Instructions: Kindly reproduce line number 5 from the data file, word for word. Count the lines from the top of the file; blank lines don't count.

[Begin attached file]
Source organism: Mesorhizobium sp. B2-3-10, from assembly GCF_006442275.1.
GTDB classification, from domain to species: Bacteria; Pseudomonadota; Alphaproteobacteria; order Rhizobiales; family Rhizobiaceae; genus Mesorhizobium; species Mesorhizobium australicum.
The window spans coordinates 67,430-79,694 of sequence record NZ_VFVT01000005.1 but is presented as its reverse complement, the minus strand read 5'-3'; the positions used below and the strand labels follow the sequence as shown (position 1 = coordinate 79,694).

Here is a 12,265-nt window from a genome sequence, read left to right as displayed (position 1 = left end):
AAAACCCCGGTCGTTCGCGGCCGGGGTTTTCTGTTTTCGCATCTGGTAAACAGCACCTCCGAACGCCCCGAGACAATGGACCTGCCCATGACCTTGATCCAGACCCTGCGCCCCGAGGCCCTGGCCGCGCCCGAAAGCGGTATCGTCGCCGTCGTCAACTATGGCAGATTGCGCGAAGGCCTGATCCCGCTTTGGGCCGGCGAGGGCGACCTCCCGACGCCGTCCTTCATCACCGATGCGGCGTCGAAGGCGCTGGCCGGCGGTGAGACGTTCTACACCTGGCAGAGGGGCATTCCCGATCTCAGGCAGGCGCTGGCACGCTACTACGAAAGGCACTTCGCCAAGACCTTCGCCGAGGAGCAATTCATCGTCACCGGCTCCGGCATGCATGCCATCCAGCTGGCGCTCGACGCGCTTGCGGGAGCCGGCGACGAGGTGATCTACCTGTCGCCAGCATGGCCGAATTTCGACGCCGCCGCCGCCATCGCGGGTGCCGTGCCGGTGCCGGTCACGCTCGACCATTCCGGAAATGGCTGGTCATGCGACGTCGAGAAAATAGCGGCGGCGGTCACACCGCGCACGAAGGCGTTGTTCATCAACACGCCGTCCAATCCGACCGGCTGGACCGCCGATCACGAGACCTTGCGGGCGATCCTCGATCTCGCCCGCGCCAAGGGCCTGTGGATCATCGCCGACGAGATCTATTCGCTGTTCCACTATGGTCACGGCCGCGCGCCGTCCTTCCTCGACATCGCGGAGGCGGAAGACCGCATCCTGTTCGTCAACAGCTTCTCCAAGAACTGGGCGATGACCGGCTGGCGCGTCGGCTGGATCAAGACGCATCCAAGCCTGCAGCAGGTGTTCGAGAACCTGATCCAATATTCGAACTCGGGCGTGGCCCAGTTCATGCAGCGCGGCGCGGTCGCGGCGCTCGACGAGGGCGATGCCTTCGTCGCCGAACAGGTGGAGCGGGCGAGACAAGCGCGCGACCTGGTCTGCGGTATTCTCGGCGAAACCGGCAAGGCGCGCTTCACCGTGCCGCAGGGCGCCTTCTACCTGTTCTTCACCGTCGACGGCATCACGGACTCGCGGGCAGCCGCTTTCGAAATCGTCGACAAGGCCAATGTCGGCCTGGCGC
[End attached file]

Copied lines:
AAAACCCCGGTCGTTCGCGGCCGGGGTTTTCTGTTTTCGCATCTGGTAAACAGCACCTCCGAACGCCCCGAGACAATGGACCTGCCCATGACCTTGATCCAGACCCTGCGCCCCGAGGCCCTGGCCGCGCCCGAAAGCGGTATCGTCGCCGTCGTCAACTATGGCAGATTGCGCGAAGGCCTGATCCCGCTTTGGGCCGGCGAGGGCGACCTCCCGACGCCGTCCTTCATCACCGATGCGGCGTCGAAGGCGCTGGCCGGCGGTGAGACGTTCTACACCTGGCAGAGGGGCATTCCCGATCTCAGGCAGGCGCTGGCACGCTACTACGAAAGGCACTTCGCCAAGACCTTCGCCGAGGAGCAATTCATCGTCACCGGCTCCGGCATGCATGCCATCCAGCTGGCGCTCGACGCGCTTGCGGGAGCCGGCGACGAGGTGATCTACCTGTCGCCAGCATGGCCGAATTTCGACGCCGCCGCCGCCATCGCGGGTGCCGTGCCGGTGCCGGTCACGCTCGACCATTCCGGAAATGGCTGGTCATGCGACGTCGAGAAAATAGCGGCGGCGGTCACACCGCGCACGAAGGCGTTGTTCATCAACACGCCGTCCAATCCGACCGGCTGGACCGCCGATCACGAGACCTTGCGGGCGATCCTCGATCTCGCCCGCGCCAAGGGCCTGTGGATCATCGCCGACGAGATCTATTCGCTGTTCCACTATGGTCACGGCCGCGCGCCGTCCTTCCTCGACATCGCGGAGGCGGAAGACCGCATCCTGTTCGTCAACAGCTTCTCCAAGAACTGGGCGATGACCGGCTGGCGCGTCGGCTGGATCAAGACGCATCCAAGCCTGCAGCAGGTGTTCGAGAACCTGATCCAATATTCGAACTCGGGCGTGGCCCAGTTCATGCAGCGCGGCGCGGTCGCGGCGCTCGACGAGGGCGATGCCTTCGTCGCCGAACAGGTGGAGCGGGCGAGACAAGCGCGCGACCTGGTCTGCGGTATTCTCGGCGAAACCGGCAAGGCGCGCTTCACCGTGCCGCAGGGCGCCTTCTACCTGTTCTTCACCGTCGACGGCATCACGGACTCGCGGGCAGCCGCTTTCGAAATCGTCGACAAGGCCAATGTCGGCCTGGCGC